Yea, I've been called several things before including a dog.."You Dog!" Now I know what it's like to be one, well not literally, but I've learned alot thus far in Alexandra Horowitz's Inside of a Dog: What Dogs See, Smell, and Know
A detailed account of the origins of a dog, a dogs umwelt, breeds, difference between a wolf and a dog (they're very quite different), learning habits, dog-body language ( somethings aren't always as they seem) types of punishments for bad behavior and that's just in the first few chapters. Interesting book to say the least.
Why would I read such a book? Well, a conversation on the topic of searching for a pet lead me to this book and I thank the person who recommended it.
Now you may not agree with all that Horowitz accounts for in her book, everything is up for interpretation, but she does come with credibility: PhD in cognitive science at Univ. of California- San Diego and has studied the cognition of humans, rhinoceroses, bonobos and dogs. She now teaches psychology at Columbia University. (if I want a rhinoceros for a pet, I'll know whom to ask)
So I'm on a journey for a dog. Granted, I've not garnered the courage to add a four legged roommate to my home, but more research may strengthen my resolve to do so.
Now, I've had my fair share of canines in my life. It all started with Pepper, an ADD Chihuahua who ran around the house as if he was plugged in, he never stopped running ( we should've named him Forrest Gump!). Next was Frisky, a wiener dog or dachshund which Horowitz footnotes in her book can be quite the aggressive type dog which may not be commonly known for a dachshund, as it can easily be " <stashed> away in a tote bag" I don't recall any aggression out of Frisky. Then there was a set of Beagle pups, one was affectionately known as Snoopy and the name of his lovable counterpart escapes me. Chico was next, which I believe was a border collie and, I'm old in terms of dog years ( is it 7 times the # of years old?) and can't quite recall if that was the last four legged creature to habitat my childhood home.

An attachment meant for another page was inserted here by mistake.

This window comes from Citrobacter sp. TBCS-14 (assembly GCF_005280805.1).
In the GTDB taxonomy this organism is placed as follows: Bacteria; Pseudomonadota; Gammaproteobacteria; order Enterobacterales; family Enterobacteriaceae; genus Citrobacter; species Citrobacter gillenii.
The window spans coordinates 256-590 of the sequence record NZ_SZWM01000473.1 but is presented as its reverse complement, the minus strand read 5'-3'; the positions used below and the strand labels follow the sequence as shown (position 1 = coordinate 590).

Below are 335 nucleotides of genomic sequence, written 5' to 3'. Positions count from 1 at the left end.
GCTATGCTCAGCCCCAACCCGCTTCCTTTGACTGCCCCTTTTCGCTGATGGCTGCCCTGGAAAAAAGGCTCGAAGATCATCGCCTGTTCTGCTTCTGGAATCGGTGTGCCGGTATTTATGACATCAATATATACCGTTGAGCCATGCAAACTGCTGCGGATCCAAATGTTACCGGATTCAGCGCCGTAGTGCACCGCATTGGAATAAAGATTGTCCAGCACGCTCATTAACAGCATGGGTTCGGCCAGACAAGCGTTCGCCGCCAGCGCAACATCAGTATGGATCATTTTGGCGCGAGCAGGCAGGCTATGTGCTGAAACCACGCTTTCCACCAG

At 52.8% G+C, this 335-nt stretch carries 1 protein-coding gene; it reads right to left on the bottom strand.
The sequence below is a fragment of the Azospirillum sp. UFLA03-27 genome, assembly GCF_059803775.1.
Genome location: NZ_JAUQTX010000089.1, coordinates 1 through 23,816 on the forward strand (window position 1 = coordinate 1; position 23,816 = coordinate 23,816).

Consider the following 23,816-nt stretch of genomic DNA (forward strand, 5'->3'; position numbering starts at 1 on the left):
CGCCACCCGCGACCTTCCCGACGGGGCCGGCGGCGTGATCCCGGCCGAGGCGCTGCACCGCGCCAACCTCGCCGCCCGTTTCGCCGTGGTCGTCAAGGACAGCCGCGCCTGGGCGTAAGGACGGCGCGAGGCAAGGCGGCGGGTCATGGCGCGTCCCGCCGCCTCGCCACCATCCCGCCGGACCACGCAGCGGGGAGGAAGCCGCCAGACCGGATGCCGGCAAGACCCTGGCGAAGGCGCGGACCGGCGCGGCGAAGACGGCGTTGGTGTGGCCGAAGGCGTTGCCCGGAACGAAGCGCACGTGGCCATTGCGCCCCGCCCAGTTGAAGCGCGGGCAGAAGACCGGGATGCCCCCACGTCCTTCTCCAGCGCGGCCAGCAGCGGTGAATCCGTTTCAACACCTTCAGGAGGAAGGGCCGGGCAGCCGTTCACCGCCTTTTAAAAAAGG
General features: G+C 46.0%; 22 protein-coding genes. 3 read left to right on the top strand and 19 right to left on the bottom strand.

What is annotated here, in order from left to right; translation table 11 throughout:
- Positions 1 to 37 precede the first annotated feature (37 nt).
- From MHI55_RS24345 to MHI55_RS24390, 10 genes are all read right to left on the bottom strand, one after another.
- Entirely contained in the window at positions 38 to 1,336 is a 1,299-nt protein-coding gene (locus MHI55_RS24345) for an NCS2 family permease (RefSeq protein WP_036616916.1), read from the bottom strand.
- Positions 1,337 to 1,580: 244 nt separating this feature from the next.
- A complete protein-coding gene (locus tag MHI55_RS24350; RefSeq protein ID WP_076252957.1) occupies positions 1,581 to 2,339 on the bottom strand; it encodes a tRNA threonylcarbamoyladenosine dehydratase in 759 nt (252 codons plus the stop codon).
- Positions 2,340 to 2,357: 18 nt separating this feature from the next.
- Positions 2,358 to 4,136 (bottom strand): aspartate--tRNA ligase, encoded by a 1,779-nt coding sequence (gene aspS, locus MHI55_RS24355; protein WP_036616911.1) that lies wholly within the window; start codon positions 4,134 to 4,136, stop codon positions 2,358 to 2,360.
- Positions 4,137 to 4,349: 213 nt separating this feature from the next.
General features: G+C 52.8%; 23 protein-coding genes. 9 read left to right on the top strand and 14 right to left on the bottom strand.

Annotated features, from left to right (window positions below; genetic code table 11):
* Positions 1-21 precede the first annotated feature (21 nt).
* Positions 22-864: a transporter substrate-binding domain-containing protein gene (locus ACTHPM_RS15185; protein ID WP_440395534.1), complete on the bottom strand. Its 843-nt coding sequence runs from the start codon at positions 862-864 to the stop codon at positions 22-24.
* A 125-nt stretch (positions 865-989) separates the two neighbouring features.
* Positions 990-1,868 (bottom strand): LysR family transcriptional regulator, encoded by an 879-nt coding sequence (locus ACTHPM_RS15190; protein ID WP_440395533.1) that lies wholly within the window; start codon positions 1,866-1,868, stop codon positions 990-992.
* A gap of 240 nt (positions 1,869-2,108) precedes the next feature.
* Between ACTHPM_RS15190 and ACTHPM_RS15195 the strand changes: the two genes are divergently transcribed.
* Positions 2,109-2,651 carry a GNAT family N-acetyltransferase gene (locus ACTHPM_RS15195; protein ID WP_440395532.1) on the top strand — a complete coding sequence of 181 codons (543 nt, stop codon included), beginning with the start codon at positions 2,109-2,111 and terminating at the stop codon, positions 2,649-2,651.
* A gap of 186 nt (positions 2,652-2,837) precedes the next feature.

All that history leads me to selecting a breed and name of dog...Meet Udall the fictitious (for the time being) Bulldawg. Why a bulldog you may ask? Well, I'm in search of a low maintenance dog , relatively speaking, essentially one-step up from a stuffed animal. The canine investigation thus far, both hands on and literature, has pointed me towards my selection. Plus they look damn cool.
So I continue on with my research and the reading of Horowitz's book. It may lead me down a path of chewed furniture, stained carpet, slob, drool and the unenviable task of picking up after the dogs "business", but it'll be a fun and interesting journey. Until next time, I'm dog-earring the book and leaving you with these questions, open for comments:
Your favorite pet and it's name?
Read any dog or pet books, if so, what were they?